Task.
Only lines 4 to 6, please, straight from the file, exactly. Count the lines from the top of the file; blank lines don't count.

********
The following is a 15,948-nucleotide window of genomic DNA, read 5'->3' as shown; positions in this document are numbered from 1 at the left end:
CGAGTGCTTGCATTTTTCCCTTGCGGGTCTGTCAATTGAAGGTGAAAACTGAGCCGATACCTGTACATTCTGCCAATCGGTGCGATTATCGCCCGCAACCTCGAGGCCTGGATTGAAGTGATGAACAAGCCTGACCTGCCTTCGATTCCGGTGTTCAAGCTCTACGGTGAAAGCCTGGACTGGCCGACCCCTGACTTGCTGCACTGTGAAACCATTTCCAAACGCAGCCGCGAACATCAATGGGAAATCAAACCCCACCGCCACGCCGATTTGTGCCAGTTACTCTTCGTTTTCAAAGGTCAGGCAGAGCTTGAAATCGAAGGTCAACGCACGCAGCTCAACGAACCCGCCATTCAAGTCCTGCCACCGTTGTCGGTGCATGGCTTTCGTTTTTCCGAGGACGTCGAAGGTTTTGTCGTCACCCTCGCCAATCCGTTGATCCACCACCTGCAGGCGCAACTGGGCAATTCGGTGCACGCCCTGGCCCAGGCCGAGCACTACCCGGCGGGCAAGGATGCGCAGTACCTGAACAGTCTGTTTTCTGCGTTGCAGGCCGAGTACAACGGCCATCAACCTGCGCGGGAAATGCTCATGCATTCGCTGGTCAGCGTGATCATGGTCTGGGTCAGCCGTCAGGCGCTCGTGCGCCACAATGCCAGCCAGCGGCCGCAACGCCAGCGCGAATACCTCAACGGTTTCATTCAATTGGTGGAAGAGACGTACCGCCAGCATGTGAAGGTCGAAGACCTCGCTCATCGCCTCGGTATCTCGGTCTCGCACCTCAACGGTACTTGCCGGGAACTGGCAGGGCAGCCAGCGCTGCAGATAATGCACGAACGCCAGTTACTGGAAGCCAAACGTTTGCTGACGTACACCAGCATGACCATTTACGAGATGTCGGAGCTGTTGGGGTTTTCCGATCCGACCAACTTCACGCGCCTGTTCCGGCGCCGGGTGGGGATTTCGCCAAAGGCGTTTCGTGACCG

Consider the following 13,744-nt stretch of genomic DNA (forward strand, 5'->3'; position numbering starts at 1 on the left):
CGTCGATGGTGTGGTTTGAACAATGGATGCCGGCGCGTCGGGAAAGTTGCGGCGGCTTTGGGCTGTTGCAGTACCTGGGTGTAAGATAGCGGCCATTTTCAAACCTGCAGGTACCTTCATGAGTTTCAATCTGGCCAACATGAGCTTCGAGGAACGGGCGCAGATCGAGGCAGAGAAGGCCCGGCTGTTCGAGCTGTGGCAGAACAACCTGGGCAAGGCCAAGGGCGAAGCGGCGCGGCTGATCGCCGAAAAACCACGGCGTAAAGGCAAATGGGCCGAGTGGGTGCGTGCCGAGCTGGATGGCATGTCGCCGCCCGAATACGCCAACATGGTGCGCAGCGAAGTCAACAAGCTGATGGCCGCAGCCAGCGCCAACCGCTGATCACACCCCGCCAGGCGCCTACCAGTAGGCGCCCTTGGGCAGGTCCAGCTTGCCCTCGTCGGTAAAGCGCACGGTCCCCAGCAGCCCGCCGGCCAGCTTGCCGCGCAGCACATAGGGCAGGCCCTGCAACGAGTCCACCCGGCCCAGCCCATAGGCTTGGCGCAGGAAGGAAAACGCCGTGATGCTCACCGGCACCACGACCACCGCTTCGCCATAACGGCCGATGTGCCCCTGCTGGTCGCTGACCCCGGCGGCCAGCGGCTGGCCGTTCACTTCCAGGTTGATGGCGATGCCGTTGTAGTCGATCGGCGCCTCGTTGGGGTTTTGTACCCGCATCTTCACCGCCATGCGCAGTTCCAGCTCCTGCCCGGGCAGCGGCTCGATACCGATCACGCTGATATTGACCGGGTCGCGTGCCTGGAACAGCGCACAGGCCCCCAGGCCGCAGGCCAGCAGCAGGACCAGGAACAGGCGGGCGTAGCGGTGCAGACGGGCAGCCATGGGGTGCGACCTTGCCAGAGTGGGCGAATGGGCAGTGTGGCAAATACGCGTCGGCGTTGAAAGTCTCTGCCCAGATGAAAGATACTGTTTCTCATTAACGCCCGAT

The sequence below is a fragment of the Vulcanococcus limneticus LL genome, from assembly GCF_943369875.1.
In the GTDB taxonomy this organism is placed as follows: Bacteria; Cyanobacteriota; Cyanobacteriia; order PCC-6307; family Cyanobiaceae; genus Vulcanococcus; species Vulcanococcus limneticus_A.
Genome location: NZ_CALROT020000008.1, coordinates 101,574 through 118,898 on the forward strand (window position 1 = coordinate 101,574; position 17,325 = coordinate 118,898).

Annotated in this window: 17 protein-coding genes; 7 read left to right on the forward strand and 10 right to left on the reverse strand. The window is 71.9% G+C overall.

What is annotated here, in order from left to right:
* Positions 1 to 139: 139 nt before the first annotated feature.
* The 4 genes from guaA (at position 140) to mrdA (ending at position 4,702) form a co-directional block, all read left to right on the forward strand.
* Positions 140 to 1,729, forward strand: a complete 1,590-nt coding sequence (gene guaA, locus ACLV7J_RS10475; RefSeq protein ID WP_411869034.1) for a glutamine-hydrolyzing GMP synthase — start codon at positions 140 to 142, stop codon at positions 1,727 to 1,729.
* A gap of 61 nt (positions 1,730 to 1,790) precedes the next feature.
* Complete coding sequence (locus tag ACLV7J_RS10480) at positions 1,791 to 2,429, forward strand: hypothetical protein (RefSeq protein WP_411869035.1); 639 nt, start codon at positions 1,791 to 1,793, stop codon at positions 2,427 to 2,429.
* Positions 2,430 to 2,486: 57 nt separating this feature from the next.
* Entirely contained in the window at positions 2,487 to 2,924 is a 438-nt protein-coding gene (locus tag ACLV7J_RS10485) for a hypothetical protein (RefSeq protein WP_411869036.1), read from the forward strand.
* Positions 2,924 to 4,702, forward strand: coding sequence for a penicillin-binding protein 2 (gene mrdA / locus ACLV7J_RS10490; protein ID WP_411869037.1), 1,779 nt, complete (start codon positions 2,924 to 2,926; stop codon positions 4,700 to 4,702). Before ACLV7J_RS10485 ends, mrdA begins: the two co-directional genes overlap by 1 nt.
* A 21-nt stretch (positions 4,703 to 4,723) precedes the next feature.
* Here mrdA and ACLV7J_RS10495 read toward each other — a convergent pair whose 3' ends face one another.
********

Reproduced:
CGTCGATGGTGTGGTTTGAACAATGGATGCCGGCGCGTCGGGAAAGTTGCGGCGGCTTTGGGCTGTTGCAGTACCTGGGTGTAAGATAGCGGCCATTTTCAAACCTGCAGGTACCTTCATGAGTTTCAATCTGGCCAACATGAGCTTCGAGGAACGGGCGCAGATCGAGGCAGAGAAGGCCCGGCTGTTCGAGCTGTGGCAGAACAACCTGGGCAAGGCCAAGGGCGAAGCGGCGCGGCTGATCGCCGAAAAACCACGGCGTAAAGGCAAATGGGCCGAGTGGGTGCGTGCCGAGCTGGATGGCATGTCGCCGCCCGAATACGCCAACATGGTGCGCAGCGAAGTCAACAAGCTGATGGCCGCAGCCAGCGCCAACCGCTGATCACACCCCGCCAGGCGCCTACCAGTAGGCGCCCTTGGGCAGGTCCAGCTTGCCCTCGTCGGTAAAGCGCACGGTCCCCAGCAGCCCGCCGGCCAGCTTGCCGCGCAGCACATAGGGCAGGCCCTGCAACGAGTCCACCCGGCCCAGCCCATAGGCTTGGCGCAGGAAGGAAAACGCCGTGATGCTCACCGGCACCACGACCACCGCTTCGCCATAACGGCCGATGTGCCCCTGCTGGTCGCTGACCCCGGCGGCCAGCGGCTGGCCGTTCACTTCCAGGTTGATGGCGATGCCGTTGTAGTCGATCGGCGCCTCGTTGGGGTTTTGTACCCGCATCTTCACCGCCATGCGCAGTTCCAGCTCCTGCCCGGGCAGCGGCTCGATACCGATCACGCTGATATTGACCGGGTCGCGTGCCTGGAACAGCGCACAGGCCCCCAGGCCGCAGGCCAGCAGCAGGACCAGGAACAGGCGGGCGTAGCGGTGCAGACGGGCAGCCATGGGGTGCGACCTTGCCAGAGTGGGCGAATGGGCAGTGTGGCAAATACGCGTCGGCGTTGAAAGTCTCTGCCCAGATGAAAGATACTGTTTCTCATTAACGCCCGAT

The sequence below is a fragment of the Vulcanococcus limneticus LL genome, from assembly GCF_943369875.1.
In the GTDB taxonomy this organism is placed as follows: Bacteria; Cyanobacteriota; Cyanobacteriia; order PCC-6307; family Cyanobiaceae; genus Vulcanococcus; species Vulcanococcus limneticus_A.